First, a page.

Protests turned violent in Los Angeles following the acquittal of George Zimmerman in Florida. Aerial video caught some throwing rocks, attacking people and clashing with police. Patrick Healy reports from the Crenshaw District for NBC4 News at 11 p.m. on July 15, 2013.
Los Angeles police made arrests after a peaceful prayer vigil gave way to violence at Leimert Park on Monday, the second night of unrest after the acquittal of George Zimmerman in the shooting death of Trayvon Martin in Florida.
Fourteen people were arrested -- most for failure to disperse -- in connection with the violence, Los Angeles Police Department officials told NBC4 Tuesday morning. Aerial video caught some throwing rocks, attacking people and clashing with police. No serious injuries were reported, police said.
A prayer vigil began peacefully about 6 p.m. before a group broke off from the vigil and incited chaos in the streets. Just before 10 p.m., the Los Angeles Police Department declared the protest an unlawful assembly and dispersed the gathering, an LAPD spokesman said.
"The rights of the many have been abused by the actions of a few," said LAPD Chief Charlie Beck.
The area quickly cleared and officers detained several people. Beck said officers will be out in force Tuesday night to prevent a repeat of the violence
"The best way to honor (Trayvon Martin) is in a nonviolent manner," said Los Angeles Mayor Eric Garcetti. "The Martin family didn't ask anybody to break car windows. They didn't ask anybody to take little kids' scooters. They didn't ask anybody to attack businesses. And they certainly didn't say to take over traffic in the streets."
Protesters showed disapproval of a jury's not guilty verdict in the case of George Zimmerman, a 29-year-old neighborhood watch captain who fatally shot Trayvon Martin, an unarmed black 17-year-old in a Sanford, Fla., gated community.
The Zimmerman trial fueled a national debate about race, guns and Florida's "stand-your-ground" law that broadens the definition of self-defense and the legal scope of the use of firearms in exercising it.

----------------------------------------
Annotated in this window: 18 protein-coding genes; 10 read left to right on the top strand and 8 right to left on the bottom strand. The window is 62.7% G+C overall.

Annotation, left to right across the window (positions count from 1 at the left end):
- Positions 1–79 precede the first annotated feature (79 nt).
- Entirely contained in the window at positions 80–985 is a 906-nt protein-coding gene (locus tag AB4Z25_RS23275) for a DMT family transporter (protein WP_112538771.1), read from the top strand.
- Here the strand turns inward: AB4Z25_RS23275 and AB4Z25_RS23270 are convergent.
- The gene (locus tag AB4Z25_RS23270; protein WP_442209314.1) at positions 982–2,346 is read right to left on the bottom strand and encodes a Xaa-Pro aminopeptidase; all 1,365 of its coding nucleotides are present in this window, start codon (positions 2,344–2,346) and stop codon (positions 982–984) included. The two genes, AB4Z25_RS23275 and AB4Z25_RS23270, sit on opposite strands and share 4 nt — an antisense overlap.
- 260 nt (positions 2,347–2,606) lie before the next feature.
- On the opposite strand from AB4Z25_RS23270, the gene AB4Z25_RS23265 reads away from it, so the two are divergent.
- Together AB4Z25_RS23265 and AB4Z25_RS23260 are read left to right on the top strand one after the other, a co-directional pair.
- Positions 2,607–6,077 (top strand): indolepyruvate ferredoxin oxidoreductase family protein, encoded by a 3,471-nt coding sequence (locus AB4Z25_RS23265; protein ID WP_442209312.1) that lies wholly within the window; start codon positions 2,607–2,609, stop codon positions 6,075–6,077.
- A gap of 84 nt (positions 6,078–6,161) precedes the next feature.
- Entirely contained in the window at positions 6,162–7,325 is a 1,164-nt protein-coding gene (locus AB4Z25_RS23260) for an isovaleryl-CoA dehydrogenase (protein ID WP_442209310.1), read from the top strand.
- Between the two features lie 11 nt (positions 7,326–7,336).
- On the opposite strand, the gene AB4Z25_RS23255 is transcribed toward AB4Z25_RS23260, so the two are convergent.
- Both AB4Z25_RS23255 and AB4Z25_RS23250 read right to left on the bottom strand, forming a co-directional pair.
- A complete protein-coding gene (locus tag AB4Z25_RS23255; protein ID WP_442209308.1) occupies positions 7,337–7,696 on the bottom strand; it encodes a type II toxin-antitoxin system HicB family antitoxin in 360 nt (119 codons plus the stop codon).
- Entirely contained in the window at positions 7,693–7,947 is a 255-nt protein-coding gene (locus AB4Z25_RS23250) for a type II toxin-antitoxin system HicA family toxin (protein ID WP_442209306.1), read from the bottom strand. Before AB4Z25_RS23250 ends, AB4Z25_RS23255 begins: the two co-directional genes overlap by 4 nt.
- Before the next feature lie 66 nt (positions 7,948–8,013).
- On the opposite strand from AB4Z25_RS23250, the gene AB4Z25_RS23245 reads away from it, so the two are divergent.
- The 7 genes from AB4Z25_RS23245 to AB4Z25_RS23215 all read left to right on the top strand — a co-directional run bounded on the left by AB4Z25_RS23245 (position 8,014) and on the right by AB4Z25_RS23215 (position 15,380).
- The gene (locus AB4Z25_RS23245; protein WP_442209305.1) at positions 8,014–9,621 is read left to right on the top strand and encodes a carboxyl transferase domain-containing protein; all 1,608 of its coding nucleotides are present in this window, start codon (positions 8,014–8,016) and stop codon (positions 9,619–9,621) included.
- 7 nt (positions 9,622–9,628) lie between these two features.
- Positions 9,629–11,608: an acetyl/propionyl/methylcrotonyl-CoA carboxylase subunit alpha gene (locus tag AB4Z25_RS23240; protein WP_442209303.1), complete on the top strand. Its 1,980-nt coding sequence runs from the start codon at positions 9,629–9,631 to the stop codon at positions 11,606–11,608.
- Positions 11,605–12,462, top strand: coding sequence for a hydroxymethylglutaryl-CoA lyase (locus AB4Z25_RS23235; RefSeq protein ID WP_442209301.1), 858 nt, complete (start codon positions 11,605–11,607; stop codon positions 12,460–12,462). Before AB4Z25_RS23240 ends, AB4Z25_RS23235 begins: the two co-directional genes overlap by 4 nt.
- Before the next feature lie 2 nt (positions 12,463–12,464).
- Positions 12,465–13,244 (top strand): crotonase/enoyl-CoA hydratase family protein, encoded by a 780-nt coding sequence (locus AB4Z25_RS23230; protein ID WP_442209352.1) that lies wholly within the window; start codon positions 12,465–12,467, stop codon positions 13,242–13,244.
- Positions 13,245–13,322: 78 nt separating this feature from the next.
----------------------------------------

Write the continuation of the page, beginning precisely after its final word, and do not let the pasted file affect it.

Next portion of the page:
On Monday night, a majority of protesters were gathered at Leimert Park (map), but a violent group split off and walked up and down surrounding streets, rushing into businesses, attacking pedestrians and bicyclists, breaking windows and throwing objects at police.
LAPD officers appeared to use rubber bullets or bean bag weapons against some of the protesters at one point.
Cameras also captured an attack on a CBS2/KCAL9 news crew as they conducted an interview. The crew members were treated for minor injuries, according to the station.
As a violent group split off from the peaceful prayer vigil, Los Angeles Mayor Eric Garcetti tweeted: "I commend the prayer rally attendees in Leimert Park for practicing peace. I call on people in street on Crenshaw to follow their example."
LAPD Chief Charlie Beck tweeted: "Violence is never the answer. Urging all protestors around LA 2let peace prevail.This is OUR City and we need to work 2gether 2 preserve it"
In Oakland on Monday, a group of protesters briefly blocked Interstate 880.
On Sunday night in Los Angeles, police made arrests and issued citations during demonstrations across the city.
At one point, protesters blocked Interstate 10 at Arlington Boulevard for more than 30 minutes. At another, a group broke off and walked into the W Hotel, causing some $15,000 in damage to the lobby, said LAPD Cmdr. Andrew Smith, a department spokesman.
On Monday night, Smith said, the protests began peacefully but a group broke off and turned violent.
"It originally started out as a peaceful protest, as they all have, and we certainly support that - in fact encourage people to peacefully protest, exercise their First Amendment rights," LAPD Cmdr. Andrew Smith told NBC4. "But what happened here unfortunately is some people took this as an opportunity to break into buildings, to jump on cars, to commit acts of vandalism, to assault other people and to commit some thefts from some of the buildings here."
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